In this podcast, Alan Tenreiro, recently named the 2016 Principal of the Year by the National Association of Secondary School Principals, discusses Common Core and the multifaceted process of building a culture of high expectations that emphasizes college and career readiness for all students.
Mr. Tenreiro is principal at Cumberland High School in Cumberland, R.I., which has seen increases in its academic achievement, graduation rates, and the number of students moving on to higher education. The high school has increased its Academic Placement offerings and expanded STEM courses to help student gain skills for success after graduation.
Download as MP3 ...
Collaboration is critical to ensure students are prepared for life after their K-12 education ends, regardless of whether they take part in professional training programs, the military, go on to community college or enter a four-year college or university.
This work begins, of course, at the school level, but widespread success ultimately requires the collaboration of local, state and national organizations working together to help all students reach for higher goals.
Nine such groups have joined forces to form the Council of National School Counseling and College Access Organizations. The council is working to develop tools and resources school counselors and college access professionals can use in helping students transition to life after graduation. ...
Following is a series of blogs by Dan Domenech, executive director of AASA, the School Superintendents Association, as he travels with AASA's president and other U.S. education representatives through Austria to learn about that country's education system.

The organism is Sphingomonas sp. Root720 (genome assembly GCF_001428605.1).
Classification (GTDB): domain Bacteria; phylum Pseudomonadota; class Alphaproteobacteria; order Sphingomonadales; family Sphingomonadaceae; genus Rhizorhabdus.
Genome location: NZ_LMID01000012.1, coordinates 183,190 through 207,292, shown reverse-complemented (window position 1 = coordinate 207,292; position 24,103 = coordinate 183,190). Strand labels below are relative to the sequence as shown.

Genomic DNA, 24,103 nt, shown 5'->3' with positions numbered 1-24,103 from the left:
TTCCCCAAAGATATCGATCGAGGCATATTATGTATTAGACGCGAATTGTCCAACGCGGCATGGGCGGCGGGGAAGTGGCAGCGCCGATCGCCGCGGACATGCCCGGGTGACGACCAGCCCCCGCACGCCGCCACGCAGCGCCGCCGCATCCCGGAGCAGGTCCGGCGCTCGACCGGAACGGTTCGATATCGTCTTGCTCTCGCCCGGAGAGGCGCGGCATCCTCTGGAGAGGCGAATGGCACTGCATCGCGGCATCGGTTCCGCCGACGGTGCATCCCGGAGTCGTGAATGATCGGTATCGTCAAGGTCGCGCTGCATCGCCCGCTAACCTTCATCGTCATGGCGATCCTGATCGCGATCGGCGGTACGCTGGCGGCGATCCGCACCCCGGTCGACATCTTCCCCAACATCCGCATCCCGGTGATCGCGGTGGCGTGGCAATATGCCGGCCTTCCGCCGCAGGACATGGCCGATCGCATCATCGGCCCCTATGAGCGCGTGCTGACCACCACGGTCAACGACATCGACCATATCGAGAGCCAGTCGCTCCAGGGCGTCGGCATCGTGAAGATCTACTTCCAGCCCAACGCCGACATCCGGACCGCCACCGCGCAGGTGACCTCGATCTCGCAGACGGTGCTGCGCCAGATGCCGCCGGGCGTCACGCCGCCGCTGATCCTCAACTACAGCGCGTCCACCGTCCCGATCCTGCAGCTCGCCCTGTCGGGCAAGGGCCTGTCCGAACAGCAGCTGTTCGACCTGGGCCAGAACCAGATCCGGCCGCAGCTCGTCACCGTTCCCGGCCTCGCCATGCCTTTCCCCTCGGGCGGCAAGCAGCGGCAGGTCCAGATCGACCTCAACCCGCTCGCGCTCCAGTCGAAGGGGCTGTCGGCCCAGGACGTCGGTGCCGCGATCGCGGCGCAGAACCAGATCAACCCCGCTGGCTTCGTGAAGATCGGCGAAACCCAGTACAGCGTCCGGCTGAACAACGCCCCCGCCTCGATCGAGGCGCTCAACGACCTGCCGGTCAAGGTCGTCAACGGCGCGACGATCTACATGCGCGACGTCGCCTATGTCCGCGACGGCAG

St. Polten, Austria – In Austria, children attend “Primary” schools for grades one through four. At the end of the fourth grade, when children are 10 years of age, a determination is made as to whether children will move on to the “Gymnasium,” an academic program, or a vocational school where they will learn a trade. Approximately one third of the students pursue the academic route, while the rest pursue vocational courses. This is typical of most European countries we have visited.
We were greeted at the St. Polten Gymnasium by Director Sylvia Klimek who runs the five-12 school. The lower grade (5-8) students take five classes, while the older grade (9-12) students take eight classes. The older students can opt to be in one of four tracks: languages, art, science or sports. ...
When “A Nation at Risk” was published more than 32 years ago, it sparked impassioned calls for reform to our irreparably broken education system. Like most sparks and passions, education reform eventually flickered away in a disappointing puff of smoke, leaving the education system no better, and in some ways worse, than it was before the report. Since then, we’ve seen a succession of education movements designed to finally fix the system. Standards-based education. Dropout prevention. School-to-work. Whole language. New math. Education reform has become a jumble of clichés. The only constant is change. But the more things change, the more they remain the same, and if you don’t like the education system, stick around, it’ll change in a few years.
No wonder experienced teachers, administrators and even parents are wary of the next new thing. They know it will come and go without making a real impact. So, why is it so hard to change a system that everyone agrees needs to be changed? After all, many of our current educational structures were already in place at the turn of the last century. Do we rely on anything else on a daily basis that hasn’t changed significantly for more than 100 years? ...
This post is part of a series on digital equity from Keith Krueger, CEO of the Consortium for School Networking. Read Keith's introduction to the series here.
In this post, I will highlight data on the scope of the digital equity problem in the United States.
In the political world, digital equity has been framed as “closing the homework gap.” In other words, as education becomes increasingly digital, we must ask ourselves: do all students have the at-home tools they need to complete their assignments?
How big is the problem?
In 2009, the Federal Communications Commission’s broadband task force reported that about 65 percent of students used the Internet at home to complete their homework, a statistic that has likely increased given the growing trends of digital learning. Approximately 70 percent of teachers assign homework that requires access to broadband. ...